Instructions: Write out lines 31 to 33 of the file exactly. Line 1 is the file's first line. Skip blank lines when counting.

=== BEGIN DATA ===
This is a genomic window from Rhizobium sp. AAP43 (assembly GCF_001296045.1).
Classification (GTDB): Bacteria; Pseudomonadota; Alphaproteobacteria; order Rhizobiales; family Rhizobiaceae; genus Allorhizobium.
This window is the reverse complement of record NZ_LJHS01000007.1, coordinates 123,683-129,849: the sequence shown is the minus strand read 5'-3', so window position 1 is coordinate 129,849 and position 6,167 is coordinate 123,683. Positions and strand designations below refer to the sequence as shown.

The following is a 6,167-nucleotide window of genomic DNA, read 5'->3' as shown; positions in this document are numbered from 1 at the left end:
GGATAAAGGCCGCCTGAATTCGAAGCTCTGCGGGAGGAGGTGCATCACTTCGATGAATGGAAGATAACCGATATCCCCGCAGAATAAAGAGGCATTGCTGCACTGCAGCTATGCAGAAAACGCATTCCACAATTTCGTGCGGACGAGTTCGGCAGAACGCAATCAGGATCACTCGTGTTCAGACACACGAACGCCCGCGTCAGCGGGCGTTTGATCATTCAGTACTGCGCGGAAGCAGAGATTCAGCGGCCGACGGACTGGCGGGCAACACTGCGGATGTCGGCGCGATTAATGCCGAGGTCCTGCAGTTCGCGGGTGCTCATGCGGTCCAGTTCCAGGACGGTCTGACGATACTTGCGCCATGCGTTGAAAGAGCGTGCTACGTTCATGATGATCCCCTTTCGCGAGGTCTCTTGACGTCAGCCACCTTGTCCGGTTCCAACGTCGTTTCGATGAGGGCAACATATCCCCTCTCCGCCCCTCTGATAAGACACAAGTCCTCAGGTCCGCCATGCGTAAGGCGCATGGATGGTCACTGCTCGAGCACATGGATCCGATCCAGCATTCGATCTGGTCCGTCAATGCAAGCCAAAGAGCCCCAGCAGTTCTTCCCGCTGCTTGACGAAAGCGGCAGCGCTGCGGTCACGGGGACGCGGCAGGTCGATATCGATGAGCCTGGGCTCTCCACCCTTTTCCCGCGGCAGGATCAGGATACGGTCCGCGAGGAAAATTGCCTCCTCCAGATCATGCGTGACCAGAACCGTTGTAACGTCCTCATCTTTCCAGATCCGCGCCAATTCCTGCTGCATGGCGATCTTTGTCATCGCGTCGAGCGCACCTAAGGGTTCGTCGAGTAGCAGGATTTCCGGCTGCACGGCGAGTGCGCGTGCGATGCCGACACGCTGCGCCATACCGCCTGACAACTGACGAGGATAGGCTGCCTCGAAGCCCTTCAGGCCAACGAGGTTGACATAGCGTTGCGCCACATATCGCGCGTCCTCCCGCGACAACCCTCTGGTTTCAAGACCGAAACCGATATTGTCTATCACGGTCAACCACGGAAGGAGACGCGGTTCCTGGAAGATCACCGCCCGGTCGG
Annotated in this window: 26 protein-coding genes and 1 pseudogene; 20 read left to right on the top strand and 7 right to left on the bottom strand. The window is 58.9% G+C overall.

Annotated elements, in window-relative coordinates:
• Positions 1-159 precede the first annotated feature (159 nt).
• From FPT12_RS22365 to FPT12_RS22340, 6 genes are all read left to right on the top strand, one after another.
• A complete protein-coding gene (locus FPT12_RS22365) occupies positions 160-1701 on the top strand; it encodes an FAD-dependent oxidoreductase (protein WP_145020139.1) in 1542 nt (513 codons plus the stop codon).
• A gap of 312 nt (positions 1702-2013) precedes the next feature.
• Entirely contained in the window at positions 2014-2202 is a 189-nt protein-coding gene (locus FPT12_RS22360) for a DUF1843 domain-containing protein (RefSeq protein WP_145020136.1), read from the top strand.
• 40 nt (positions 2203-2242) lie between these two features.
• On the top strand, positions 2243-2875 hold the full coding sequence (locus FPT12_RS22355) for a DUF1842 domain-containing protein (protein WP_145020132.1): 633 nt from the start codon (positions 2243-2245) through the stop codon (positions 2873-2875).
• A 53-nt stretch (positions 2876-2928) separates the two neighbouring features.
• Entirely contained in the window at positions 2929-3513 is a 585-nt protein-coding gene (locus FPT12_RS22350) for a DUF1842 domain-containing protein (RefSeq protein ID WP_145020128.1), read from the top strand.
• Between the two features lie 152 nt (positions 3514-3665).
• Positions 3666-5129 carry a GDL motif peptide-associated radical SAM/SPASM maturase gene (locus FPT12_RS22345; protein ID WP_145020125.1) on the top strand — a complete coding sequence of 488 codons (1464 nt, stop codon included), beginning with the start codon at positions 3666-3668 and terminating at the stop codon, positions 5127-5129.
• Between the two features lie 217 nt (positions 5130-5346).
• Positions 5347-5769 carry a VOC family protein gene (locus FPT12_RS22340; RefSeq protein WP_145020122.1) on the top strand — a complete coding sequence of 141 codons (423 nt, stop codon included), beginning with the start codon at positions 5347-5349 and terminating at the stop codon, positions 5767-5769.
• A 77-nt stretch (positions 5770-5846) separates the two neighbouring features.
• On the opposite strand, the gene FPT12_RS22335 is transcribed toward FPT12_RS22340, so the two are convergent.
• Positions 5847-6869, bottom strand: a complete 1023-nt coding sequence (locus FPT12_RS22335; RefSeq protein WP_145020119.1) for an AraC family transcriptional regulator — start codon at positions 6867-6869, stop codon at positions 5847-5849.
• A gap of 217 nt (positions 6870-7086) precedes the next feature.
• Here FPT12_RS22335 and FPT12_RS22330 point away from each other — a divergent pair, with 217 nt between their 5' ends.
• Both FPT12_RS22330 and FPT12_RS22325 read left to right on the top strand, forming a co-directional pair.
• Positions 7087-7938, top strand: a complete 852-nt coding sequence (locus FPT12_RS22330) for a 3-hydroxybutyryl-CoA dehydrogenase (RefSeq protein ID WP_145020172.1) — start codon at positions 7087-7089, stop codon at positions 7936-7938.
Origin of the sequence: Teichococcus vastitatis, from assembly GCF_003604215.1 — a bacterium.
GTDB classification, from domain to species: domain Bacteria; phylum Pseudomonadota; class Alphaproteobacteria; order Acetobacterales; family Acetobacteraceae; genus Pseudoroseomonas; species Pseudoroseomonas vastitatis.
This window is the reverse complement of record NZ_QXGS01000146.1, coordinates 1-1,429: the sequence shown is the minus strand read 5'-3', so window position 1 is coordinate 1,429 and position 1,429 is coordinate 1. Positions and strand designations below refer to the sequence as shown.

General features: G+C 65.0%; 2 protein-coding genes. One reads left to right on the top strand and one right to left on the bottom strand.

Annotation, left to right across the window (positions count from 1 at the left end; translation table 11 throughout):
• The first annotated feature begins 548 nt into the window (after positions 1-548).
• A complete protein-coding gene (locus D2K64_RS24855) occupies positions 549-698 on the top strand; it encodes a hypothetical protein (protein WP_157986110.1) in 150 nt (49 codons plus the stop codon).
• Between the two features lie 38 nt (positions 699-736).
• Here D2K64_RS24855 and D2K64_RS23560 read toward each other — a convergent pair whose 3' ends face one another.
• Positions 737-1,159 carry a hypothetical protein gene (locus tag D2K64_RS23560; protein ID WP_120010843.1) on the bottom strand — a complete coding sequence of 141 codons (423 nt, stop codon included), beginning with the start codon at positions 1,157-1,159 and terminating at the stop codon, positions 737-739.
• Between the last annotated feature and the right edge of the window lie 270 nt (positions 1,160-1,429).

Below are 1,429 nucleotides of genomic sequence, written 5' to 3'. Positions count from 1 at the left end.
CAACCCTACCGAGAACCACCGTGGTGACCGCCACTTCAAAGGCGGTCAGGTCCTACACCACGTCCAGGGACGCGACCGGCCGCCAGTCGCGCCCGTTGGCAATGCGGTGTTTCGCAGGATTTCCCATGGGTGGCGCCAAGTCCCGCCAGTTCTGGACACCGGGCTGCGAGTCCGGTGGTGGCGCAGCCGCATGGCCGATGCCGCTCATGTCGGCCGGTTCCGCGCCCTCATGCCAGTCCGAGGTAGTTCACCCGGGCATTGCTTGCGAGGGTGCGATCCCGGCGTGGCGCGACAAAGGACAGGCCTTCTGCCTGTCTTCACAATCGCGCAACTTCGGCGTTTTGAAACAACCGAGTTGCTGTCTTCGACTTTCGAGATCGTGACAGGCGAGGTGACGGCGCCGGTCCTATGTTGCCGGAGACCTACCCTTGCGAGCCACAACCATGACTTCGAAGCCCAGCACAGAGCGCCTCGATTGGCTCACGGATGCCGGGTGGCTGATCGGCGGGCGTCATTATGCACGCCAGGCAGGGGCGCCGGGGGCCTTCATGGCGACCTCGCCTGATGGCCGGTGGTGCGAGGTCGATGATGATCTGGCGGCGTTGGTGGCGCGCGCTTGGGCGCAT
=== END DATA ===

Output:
General features: G+C 65.0%; 2 protein-coding genes. One reads left to right on the top strand and one right to left on the bottom strand.

Annotation, left to right across the window (positions count from 1 at the left end; translation table 11 throughout):
• The first annotated feature begins 548 nt into the window (after positions 1-548).